They're common, tied and true, but I agree it's a bit complicated. I think that, like the diesel locomotive, a hybrid auto with a totally decoupled fixed-rpm diesel engine would be a simpler beast and would get the absolute best mileage. The Volt has a semi-decoupled vaiable-rpm gasoline engine and already gets tremendous mileage.

      Batteries in the lab are achieving  more and more energy density, but it's down to production engineering to get them mass produced as cheaply as possible. Batteries are holding back pure electric.

      "Societies strain harder and harder to sustain the decadent opulence of the ruling class, even as it destroys the foundations of productivity and wealth." — Chris Hedges

      by Crider on Wed Jul 24, 2013 at 07:14:20 AM PDT

      [ Parent ]

      •  Interesting that you should mention diesel... (6+ / 0-)

        I was reading the weekend NYT article about the new Chevy Cruze diesel, and was struck by the number of manufacturers introducing or expanding their diesel offerings. For our household, given our driving needs, a TDI (50+ mpg on road-trips, 46 mpg overall to date) made the best sense as a stop-gap awaiting improved electric technologies.

        Real stupidity beats artificial intelligence every time. (Terry Pratchett)

        by angry marmot on Wed Jul 24, 2013 at 07:22:28 AM PDT

        [ Parent ]

        •  For those unfamiliar with TDI ... (2+ / 0-)
          Recommended by:
          angry marmot, science nerd
          TDI or Turbocharged Direct Injection is a design of turbodiesel engines, which feature turbocharging and cylinder-direct fuel injection,...

          Love one another

          by davehouck on Wed Jul 24, 2013 at 07:33:43 AM PDT

          [ Parent ]

          •  TDI diesels are popular in Europe (4+ / 0-)

            with their great gas mileage. Unfortunately diesel is so expensive in the states that not enough people will take the plunge.

            Hige sceal þe heardra, heorte þe cenre, mod sceal þe mare, þe ure mægen lytlað

            by milkbone on Wed Jul 24, 2013 at 08:04:47 AM PDT

            [ Parent ]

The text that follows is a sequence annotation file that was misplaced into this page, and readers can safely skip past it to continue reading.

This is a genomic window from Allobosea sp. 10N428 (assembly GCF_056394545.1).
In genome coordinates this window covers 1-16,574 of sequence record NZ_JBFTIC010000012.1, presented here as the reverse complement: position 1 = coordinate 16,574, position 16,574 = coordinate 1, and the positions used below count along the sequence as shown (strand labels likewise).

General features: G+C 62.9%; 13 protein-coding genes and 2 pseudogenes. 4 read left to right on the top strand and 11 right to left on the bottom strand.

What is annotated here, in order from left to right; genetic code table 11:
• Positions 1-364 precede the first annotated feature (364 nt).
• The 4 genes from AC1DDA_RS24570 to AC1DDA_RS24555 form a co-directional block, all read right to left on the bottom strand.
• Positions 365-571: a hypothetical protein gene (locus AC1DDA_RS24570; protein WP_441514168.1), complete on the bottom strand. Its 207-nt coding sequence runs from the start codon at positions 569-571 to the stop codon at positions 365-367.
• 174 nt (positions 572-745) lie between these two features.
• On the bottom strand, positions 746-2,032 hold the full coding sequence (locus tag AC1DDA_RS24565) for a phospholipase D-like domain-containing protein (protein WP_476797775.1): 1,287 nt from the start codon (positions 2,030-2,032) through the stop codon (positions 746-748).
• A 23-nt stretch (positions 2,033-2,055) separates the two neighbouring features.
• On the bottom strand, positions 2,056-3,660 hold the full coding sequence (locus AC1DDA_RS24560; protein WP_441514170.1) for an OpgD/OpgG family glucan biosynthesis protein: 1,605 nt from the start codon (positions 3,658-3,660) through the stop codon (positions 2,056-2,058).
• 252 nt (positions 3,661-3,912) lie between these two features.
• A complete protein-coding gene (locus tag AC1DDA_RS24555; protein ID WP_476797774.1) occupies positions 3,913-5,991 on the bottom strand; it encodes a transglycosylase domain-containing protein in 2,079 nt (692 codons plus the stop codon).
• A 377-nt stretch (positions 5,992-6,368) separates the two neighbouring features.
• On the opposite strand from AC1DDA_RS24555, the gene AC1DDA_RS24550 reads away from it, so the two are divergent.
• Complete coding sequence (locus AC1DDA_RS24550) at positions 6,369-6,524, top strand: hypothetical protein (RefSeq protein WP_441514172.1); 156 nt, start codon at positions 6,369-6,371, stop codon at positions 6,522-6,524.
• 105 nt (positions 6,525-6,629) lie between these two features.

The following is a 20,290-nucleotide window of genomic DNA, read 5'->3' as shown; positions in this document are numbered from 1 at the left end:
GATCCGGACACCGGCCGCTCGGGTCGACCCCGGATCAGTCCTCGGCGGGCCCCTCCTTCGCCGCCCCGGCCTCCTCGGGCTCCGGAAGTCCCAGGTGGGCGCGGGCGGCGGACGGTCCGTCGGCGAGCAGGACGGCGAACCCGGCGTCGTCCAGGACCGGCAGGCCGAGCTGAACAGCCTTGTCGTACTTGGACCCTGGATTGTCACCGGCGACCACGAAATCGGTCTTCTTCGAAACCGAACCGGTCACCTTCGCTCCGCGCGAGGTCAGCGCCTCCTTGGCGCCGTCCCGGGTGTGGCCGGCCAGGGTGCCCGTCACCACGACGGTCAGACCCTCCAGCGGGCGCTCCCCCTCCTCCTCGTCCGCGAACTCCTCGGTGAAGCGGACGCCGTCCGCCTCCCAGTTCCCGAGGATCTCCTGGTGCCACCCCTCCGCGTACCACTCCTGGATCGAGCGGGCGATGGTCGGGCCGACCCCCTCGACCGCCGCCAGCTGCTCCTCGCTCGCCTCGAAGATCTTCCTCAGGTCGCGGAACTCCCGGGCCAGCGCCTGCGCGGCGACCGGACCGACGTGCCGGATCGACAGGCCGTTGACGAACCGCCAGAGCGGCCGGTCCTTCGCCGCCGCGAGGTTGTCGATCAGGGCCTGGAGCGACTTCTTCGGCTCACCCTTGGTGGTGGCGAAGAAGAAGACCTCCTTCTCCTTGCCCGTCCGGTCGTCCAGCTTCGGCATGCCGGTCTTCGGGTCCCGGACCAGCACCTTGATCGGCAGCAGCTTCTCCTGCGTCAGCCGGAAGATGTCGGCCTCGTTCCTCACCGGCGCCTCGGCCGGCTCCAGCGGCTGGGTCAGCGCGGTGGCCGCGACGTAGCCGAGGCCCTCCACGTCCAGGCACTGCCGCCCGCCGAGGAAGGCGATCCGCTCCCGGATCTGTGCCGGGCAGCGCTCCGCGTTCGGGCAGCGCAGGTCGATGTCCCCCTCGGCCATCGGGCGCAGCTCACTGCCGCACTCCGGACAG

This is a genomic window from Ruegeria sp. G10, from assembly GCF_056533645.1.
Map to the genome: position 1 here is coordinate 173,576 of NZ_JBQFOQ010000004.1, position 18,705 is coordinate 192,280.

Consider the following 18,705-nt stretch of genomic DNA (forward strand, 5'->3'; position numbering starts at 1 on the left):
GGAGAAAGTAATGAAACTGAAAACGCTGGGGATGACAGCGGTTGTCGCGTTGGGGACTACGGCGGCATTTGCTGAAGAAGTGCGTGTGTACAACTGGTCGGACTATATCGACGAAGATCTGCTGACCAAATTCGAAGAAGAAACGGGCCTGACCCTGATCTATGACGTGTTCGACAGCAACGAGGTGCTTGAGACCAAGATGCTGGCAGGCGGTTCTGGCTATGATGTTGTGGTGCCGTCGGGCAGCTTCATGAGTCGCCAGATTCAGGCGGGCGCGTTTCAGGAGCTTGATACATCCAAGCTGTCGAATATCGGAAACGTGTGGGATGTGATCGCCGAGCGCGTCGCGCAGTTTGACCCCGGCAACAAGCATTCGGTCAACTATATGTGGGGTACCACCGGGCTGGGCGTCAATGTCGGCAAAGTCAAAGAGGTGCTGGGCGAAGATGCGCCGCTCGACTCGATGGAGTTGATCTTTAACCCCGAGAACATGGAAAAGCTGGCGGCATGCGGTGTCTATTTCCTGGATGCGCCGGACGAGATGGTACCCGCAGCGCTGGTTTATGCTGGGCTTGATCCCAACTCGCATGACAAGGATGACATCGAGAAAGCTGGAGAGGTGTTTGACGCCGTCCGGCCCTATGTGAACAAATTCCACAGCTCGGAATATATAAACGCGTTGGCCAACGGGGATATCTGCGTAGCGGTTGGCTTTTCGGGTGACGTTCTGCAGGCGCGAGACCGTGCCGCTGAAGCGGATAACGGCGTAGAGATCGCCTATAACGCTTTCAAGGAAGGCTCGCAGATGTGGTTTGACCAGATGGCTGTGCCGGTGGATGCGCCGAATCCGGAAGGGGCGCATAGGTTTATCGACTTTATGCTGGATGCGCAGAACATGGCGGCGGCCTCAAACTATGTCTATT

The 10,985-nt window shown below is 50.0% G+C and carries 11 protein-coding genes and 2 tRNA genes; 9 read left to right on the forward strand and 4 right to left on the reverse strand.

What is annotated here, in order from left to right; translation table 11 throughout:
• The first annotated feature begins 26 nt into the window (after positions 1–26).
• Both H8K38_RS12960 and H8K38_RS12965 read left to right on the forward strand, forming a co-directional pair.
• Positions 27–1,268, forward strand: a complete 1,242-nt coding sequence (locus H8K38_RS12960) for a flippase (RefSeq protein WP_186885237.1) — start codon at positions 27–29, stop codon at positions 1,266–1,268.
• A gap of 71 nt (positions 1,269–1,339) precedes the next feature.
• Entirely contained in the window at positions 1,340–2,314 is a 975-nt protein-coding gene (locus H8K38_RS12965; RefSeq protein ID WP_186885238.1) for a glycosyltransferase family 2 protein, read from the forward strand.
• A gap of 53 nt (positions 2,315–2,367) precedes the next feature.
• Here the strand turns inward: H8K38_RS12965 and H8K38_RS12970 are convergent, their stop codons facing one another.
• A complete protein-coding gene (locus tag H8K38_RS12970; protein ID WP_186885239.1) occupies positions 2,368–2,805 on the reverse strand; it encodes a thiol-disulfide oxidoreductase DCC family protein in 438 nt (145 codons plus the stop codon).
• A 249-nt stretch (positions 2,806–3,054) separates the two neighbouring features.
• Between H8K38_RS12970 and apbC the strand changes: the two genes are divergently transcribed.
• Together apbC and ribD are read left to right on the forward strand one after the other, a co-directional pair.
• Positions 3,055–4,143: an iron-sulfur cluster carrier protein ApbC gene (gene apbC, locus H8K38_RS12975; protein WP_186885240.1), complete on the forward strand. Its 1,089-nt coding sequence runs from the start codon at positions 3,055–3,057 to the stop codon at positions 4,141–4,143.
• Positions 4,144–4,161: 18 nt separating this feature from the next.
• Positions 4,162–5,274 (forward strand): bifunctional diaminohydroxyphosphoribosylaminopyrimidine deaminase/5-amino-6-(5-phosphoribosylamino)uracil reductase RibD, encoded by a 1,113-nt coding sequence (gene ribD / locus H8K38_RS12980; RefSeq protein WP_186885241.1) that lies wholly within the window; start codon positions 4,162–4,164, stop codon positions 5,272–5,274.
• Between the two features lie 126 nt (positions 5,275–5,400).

•  I had a TDI Beetle for 11 years and loved it. (3+ / 0-)
              Recommended by:
              science nerd, patbahn, ladybug53

              My ex totalled it, or I'd still be driving it today.

              55 MPG felt like a great step between the traditional engine and waiting for good electric options.

              Now, I use a zipcar and I book the hybrid whenever possible, but I have to admit that would not buy the ones I've tried because the rear windows feel hazardous to me. They are split horizontally with a bar that blocks your vision and I've had too many cases of feeling unsafe due to that.

              I don't know that I'll ever be able to afford a car again, but I'm glad to see progress with electric options. Though I am worried that we'll just be using coal-powered electricity to recharge.

              Building Community. Creating Jobs. Donating Art to Community Organizations. Support the Katalogue

              by UnaSpenser on Wed Jul 24, 2013 at 08:38:30 AM PDT

              [ Parent ]

      •  Not sure that's accurate. (5+ / 0-)

        In diesel locomotives, the diesels drive electric generators, which in turn drive electric motors, which turn the wheels. But there's never any direct mechanical connection between the diesel engine and the drive wheels, and I'm not sure they have any batteries to store energy recovered from braking. So they're electric drive, but not hybrids.

        "The true strength of our nation comes not from the might of our arms or the scale of our wealth, but from the enduring power of our ideals." - Barack Obama